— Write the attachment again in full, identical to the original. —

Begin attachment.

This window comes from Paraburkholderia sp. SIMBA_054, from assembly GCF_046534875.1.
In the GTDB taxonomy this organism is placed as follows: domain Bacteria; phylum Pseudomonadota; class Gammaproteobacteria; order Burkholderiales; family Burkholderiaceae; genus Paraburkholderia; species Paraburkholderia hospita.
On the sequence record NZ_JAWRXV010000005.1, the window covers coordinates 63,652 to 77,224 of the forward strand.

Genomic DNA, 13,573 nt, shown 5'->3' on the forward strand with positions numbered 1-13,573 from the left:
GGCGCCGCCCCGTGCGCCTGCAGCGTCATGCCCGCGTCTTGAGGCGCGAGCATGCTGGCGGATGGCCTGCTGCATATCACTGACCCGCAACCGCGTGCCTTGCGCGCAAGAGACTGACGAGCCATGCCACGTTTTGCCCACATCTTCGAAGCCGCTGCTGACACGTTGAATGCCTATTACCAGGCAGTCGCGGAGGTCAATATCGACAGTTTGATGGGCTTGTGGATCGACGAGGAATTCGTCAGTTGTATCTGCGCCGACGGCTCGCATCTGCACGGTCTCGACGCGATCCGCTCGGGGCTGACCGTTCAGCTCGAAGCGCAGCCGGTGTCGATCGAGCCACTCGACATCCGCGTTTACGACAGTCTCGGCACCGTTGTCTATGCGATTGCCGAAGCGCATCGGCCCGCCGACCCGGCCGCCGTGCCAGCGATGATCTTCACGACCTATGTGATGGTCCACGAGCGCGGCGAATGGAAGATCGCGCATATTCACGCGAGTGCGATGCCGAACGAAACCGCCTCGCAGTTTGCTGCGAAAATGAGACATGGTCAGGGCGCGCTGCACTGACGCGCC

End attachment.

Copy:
This window comes from Paraburkholderia sp. SIMBA_054, from assembly GCF_046534875.1.
In the GTDB taxonomy this organism is placed as follows: domain Bacteria; phylum Pseudomonadota; class Gammaproteobacteria; order Burkholderiales; family Burkholderiaceae; genus Paraburkholderia; species Paraburkholderia hospita.
On the sequence record NZ_JAWRXV010000005.1, the window covers coordinates 63,652 to 77,224 of the forward strand.

Genomic DNA, 13,573 nt, shown 5'->3' on the forward strand with positions numbered 1-13,573 from the left:
GGCGCCGCCCCGTGCGCCTGCAGCGTCATGCCCGCGTCTTGAGGCGCGAGCATGCTGGCGGATGGCCTGCTGCATATCACTGACCCGCAACCGCGTGCCTTGCGCGCAAGAGACTGACGAGCCATGCCACGTTTTGCCCACATCTTCGAAGCCGCTGCTGACACGTTGAATGCCTATTACCAGGCAGTCGCGGAGGTCAATATCGACAGTTTGATGGGCTTGTGGATCGACGAGGAATTCGTCAGTTGTATCTGCGCCGACGGCTCGCATCTGCACGGTCTCGACGCGATCCGCTCGGGGCTGACCGTTCAGCTCGAAGCGCAGCCGGTGTCGATCGAGCCACTCGACATCCGCGTTTACGACAGTCTCGGCACCGTTGTCTATGCGATTGCCGAAGCGCATCGGCCCGCCGACCCGGCCGCCGTGCCAGCGATGATCTTCACGACCTATGTGATGGTCCACGAGCGCGGCGAATGGAAGATCGCGCATATTCACGCGAGTGCGATGCCGAACGAAACCGCCTCGCAGTTTGCTGCGAAAATGAGACATGGTCAGGGCGCGCTGCACTGACGCGCC